This paper estimates the conditional wage gaps between black and white full-time male workers at the metropolitan statistical area (MSA) level using data from the 1990 and 2000 U.S. Censuses. The magnitudes of the wage gaps are found to vary substantially across location. As predicted in Becker's (The economics of discrimination, University of Chicago Press, Chicago, 1957) seminal theory on wage discrimination, we find that the wage gaps are greater in MSAs that have a larger proportion of black workers in the labor force. This is the most consistent result across all specifications and years. We also find the gaps to be greater where there is an overrepresented black population in jail and a more segregated population if the MSA is in the South. The proportion of workers covered by a collective bargaining agreement in the private sector is associated with greater relative black earnings. We find that although the relationship between race and wages has diminished over time as famously suggested in Wilson (The declining significance of race: Blacks and changing American institutions, University of Chicago Press, Chicago, 1978), the significance of race remains.

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Teacher (Mis)Perceptions of Preschoolers’ Academic Skills: Predictors and Associations With Longitudinal Outcomes

Courtney Baker et al.
Journal of Educational Psychology, forthcoming

Abstract:
Preschool teachers have important impacts on children’s academic outcomes, and teachers’ misperceptions of children’s academic skills could have negative consequences, particularly for low-income preschoolers. This study utilized data gathered from 123 preschool teachers and their 760 preschoolers from 70 low-income, racially diverse centers. Hierarchical linear modeling was utilized to account for the nested data structure. Even after controlling for children’s actual academic skill, older children, children with stronger social skills, and children with fewer inattentive symptoms were perceived to have stronger academic abilities. Contrary to hypotheses, preschoolers with more behavior problems were perceived by teachers to have significantly better pre-academic abilities than they actually had. Teachers’ perceptions were not associated with child gender or child race/ethnicity. Although considerable variability was due to teacher-level characteristics, child characteristics explained 42% of the variability in teachers’ perceptions about children’s language and preliteracy ability and 41% of the variability in teachers’ perceptions about math ability. Notably, these perceptions appear to have important impacts over time. Controlling for child baseline academic skill and child characteristics, teacher perceptions early in the preschool year were significantly associated with child academic outcomes during the spring both for language and preliteracy and for math. Study implications with regard to the achievement gap are discussed.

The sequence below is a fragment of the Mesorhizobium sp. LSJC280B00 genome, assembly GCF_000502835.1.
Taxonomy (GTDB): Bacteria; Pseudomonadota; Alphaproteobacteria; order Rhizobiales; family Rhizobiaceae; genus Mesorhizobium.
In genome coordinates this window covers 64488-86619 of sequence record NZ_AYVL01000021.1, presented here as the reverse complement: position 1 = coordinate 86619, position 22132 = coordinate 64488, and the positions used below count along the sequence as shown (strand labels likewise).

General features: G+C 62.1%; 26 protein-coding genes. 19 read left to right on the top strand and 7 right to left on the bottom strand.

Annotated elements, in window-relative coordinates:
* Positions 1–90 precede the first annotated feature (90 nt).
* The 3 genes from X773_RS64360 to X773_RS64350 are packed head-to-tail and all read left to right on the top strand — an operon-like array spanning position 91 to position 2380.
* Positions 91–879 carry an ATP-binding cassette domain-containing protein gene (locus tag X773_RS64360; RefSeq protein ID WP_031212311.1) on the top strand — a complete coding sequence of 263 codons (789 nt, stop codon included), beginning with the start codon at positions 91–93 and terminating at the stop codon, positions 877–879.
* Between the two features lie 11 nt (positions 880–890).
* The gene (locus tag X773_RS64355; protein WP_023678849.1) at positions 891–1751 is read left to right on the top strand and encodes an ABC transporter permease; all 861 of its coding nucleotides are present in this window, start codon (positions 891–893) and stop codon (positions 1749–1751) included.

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Sex Hormones and Competitive Bidding

Burkhard Schipper
Management Science, forthcoming

Abstract:
We correlate competitive bidding and profits in symmetric independent private value first-price auctions with salivary testosterone, estradiol, progesterone, and cortisol in more than 200 subjects. Bids are significantly positively correlated and profits are significantly negatively correlated with basal salivary progesterone, but only for females who do not use hormonal contraceptives. Surprisingly, we have null findings for basal testosterone, estradiol, and cortisol for both males and females. We show that our finding for progesterone is not mediated by risk aversion or bidding mistakes. No hormone responds to total profits in the auctions except for a small positive response of the stress hormone cortisol in males.

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A step too far? Leader racism inhibits transgression credit

Dominic Abrams et al.
European Journal of Social Psychology, forthcoming

Abstract:
Prior research established that when in-group leaders commit serious transgressions, such as breaking enforceable rules or engaging in bribery, people treat them leniently compared with similarly transgressive regular group members or out-group leaders (‘transgression credit’). The present studies test a boundary condition of this phenomenon, specifically the hypothesis that transgression credit will be lost if a leader's action implies racist motivation. In study 1, in a corporate scenario, a transgressive in-group leader did or did not express racism. In study 2, in a sports scenario, an in-group or out-group leader or member transgressed rules with or without a racist connotation. Both studies showed that in-group transgressive leaders lost their transgression credit if their transgression included a racial connotation. Wider implications for constraining leaders' transgressions are discussed.